|The Chinese are coming. Let's greet them.|
Jérôme Monod International Herald Tribune
TUESDAY, MAY 17, 2005
PARIS I was in China recently to participate in the Boao Forum on China's "peaceful rise," the country's foreign policy mantra that was announced a year earlier. First as an entrepreneur, then as a politician, and more recently through the Fondation pour l'innovation politique (Foundation for Political Innovation).
Indeed, the question now is not whether China is rising, but whether the rise will be peaceful.
Let's not dream: It will take 20 years for nuclear energy to supply even 4 to 5 percent of China's demands for electricity, while renewable energy will always be marginal.
As a consequence, China will consume energy from traditional sources, especially oil and coal, and it will seek to procure energy by all possible means in Central Asia, Iran, Africa or Latin America.
It will form new alliances, some of which may be in conflict with the West.
Furthermore, China's quest for energy resources and its subsequent involvement in regions with conflicts could create a destabilizing bottleneck effect. This is evident in China's increasing search for energy resources in Central Asia, a political zone already congested with a growing post-9/11 American presence, with a Russian and Indian re-engagement and with Saudi Arabian and Pakistani regional linkages.
Hence the issue goes beyond energy. China will need to convince the international community that its "peaceful rise" is not limited only to areas where its own vital strategic interests are not threatened. In the 19th century, Europeans went to war over raw materials. Times have changed, but the tides may not have.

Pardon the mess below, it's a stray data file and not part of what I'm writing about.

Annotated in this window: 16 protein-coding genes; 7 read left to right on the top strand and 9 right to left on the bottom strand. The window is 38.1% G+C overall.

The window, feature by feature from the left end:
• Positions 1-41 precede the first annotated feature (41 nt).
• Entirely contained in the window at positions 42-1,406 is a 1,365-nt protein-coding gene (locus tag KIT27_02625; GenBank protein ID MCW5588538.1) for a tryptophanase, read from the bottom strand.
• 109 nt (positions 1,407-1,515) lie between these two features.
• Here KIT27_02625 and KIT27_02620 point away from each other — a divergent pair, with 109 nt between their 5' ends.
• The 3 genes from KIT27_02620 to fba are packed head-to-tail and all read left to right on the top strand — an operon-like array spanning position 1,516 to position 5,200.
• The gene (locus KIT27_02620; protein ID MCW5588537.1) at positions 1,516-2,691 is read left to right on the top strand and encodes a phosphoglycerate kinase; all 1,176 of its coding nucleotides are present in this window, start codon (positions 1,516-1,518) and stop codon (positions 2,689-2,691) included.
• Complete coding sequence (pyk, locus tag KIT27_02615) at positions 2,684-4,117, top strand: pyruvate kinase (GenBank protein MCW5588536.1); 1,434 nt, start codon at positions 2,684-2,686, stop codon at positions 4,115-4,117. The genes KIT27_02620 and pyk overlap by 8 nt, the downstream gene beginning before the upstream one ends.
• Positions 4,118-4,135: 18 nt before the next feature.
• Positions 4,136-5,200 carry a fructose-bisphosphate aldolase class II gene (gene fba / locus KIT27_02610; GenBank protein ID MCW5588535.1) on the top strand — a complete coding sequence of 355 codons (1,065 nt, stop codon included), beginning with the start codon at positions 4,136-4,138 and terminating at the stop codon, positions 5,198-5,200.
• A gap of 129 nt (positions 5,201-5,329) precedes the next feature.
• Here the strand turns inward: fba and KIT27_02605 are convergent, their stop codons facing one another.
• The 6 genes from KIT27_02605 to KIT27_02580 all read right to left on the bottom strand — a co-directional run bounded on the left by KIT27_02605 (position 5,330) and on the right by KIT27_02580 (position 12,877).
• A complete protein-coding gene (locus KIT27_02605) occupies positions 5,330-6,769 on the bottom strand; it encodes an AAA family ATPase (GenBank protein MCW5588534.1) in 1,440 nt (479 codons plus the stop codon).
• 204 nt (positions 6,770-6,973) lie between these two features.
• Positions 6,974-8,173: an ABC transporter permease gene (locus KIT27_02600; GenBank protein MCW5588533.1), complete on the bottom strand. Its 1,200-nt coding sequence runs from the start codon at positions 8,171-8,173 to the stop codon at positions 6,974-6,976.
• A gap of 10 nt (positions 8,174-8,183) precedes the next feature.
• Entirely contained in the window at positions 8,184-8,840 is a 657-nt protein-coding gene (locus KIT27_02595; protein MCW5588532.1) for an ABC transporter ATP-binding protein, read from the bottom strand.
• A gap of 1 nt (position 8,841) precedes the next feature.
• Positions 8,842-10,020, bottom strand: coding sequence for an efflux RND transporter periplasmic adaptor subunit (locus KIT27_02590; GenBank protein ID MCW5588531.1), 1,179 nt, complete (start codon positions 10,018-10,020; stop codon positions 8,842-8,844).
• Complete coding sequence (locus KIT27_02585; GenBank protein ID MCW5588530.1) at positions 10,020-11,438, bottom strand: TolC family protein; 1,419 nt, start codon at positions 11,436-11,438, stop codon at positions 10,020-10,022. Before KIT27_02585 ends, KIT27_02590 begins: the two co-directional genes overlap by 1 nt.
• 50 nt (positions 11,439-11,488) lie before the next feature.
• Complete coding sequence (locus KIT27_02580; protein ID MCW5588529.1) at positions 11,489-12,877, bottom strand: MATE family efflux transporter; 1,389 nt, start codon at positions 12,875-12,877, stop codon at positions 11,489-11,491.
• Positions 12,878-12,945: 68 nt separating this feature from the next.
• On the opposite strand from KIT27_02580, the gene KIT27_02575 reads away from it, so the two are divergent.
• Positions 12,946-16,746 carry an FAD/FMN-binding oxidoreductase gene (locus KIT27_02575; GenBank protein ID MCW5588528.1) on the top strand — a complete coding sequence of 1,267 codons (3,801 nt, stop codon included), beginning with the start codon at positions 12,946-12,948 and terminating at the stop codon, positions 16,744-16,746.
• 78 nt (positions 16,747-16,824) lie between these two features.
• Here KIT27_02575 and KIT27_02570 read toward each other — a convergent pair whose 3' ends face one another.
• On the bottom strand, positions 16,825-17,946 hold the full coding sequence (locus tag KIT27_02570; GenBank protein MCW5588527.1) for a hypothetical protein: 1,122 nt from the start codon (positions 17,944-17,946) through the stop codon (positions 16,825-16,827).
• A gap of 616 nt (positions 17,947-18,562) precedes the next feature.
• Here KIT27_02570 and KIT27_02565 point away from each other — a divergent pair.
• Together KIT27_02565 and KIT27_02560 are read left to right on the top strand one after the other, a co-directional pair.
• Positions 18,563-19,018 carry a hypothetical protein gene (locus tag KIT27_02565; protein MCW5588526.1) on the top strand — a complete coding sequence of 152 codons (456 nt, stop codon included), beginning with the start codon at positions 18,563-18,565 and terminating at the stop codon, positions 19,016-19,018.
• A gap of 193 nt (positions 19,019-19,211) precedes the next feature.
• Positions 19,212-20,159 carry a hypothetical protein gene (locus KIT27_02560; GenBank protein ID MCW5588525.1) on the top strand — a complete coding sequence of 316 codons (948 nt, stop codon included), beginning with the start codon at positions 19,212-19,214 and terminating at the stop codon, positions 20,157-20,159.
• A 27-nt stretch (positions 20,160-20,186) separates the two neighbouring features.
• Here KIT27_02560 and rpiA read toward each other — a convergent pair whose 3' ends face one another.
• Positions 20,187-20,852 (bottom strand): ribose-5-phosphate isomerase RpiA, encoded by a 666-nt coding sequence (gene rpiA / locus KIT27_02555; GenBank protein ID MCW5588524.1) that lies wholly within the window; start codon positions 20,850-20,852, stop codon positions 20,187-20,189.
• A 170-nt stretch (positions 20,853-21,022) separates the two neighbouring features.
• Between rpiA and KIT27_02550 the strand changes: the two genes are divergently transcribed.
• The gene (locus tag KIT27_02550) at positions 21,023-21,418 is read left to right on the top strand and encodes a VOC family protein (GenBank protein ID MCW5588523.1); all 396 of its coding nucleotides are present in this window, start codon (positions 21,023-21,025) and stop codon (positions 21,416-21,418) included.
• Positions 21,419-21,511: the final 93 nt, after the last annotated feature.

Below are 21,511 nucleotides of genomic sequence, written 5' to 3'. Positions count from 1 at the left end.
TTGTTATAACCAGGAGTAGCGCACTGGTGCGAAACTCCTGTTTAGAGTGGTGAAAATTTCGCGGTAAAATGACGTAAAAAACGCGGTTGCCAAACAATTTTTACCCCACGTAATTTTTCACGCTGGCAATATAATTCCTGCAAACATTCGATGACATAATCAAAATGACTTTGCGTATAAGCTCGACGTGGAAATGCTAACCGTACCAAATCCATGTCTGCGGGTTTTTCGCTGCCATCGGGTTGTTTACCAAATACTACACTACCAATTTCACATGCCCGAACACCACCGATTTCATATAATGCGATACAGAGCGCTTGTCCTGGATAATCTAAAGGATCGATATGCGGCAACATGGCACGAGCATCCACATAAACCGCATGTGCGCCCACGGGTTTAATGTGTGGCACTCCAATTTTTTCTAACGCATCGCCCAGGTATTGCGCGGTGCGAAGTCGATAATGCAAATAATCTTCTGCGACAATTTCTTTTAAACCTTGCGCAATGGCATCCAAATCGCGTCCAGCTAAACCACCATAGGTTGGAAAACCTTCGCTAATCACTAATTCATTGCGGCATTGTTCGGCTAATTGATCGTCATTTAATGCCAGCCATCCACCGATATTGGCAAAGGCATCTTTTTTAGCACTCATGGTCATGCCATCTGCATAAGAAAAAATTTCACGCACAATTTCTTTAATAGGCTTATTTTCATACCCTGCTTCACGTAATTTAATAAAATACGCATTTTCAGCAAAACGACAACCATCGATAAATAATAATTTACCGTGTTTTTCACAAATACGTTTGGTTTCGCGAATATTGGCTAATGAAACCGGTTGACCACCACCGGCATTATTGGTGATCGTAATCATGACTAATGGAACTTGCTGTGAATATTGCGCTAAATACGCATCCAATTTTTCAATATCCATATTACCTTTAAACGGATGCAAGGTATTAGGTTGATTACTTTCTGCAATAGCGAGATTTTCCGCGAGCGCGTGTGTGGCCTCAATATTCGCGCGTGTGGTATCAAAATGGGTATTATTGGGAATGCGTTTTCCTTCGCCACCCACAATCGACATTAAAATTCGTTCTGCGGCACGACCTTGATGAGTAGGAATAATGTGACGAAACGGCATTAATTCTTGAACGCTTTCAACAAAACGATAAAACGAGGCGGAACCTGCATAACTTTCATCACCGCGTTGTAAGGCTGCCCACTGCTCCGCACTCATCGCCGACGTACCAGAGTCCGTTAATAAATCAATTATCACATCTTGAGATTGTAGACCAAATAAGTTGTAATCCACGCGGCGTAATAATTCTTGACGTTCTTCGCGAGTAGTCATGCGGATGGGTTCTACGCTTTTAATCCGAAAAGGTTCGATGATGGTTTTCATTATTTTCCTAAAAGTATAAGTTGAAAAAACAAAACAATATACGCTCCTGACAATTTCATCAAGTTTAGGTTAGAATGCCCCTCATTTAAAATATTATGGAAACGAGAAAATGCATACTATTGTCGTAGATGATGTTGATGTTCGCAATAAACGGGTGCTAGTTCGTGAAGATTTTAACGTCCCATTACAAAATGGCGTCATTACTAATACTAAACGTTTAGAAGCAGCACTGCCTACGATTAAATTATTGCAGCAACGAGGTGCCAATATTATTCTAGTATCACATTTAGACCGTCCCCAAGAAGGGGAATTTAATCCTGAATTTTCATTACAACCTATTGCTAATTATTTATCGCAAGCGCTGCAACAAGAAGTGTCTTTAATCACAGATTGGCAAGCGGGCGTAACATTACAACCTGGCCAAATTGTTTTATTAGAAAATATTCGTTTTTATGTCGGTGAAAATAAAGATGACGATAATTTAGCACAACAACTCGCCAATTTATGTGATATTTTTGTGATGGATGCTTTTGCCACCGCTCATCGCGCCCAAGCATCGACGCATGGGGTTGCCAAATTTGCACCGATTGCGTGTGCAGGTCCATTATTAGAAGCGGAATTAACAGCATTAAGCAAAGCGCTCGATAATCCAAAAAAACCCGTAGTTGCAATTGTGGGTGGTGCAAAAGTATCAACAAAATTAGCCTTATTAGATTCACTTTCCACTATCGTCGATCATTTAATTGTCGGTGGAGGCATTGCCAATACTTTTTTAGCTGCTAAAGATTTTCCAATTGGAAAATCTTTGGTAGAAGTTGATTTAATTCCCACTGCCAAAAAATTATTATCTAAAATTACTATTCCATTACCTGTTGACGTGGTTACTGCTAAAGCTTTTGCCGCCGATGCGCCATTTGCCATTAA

Then there is the question of the trajectory of China's rise. What does China really want? Do we know? Does China know? Every great civilization brings an idea to the world. What idea would China bring?
The West believes it has a historic destiny. But it is not certain what China aspires to be and what it would choose to portray to the world. China's new alliances with India and Europe, and its distancing from certain other regions, clearly demonstrate a wish not only to exist in the world, but to be at the helm of world affairs.
Choosing to remain contained within itself would have been an excellent alibi for a peaceful rise. But China's defiance of the isolation of the Middle Kingdom poses a challenge to keep the rise peaceful.
We must help China overcome these challenges. Engagement with China will ensure that we ourselves remain in the game. It is not just a single country that is rising; a progressive regional integration will result in the rise of a continent. And we must remember that this is the continent that contains the greatest portion of mankind.
China should not be treated with hostility, lest Thucydides be proved right when he said that when one thinks of the other as an enemy, the other becomes an enemy in reality. Let us look at China as a partner instead of a potential rival.
Our goal must be to help integrate this new emerging pole in a multilateral discourse. It seems to me that Europeans, who hold little potential for conflict with China, have a particularly significant role to play in establishing this dialogue.
Europe's encouragement for China's vision of multilateralism was reflected in the European Union's early call for China to join the World Trade Organization - in which France played an important role - and in the call for an end to the embargo against arms exports to China. Cooperation should be placed above sanctions, and the past must vanish before the future.
But to hold a dialogue, we need to know each other. The people - and above all students, entrepreneurs, cultural figures, academics and politicians - must meet and come to know each other. China would then cease to seem exotic; it would become familiar.
(Jérôme Monod founder and honorary chairman of the Fondation pour l'innovation politique, was chairman and chief executive officer of the supervisory board of Suez Lyonnaise des Eaux from 1980 to 2000.)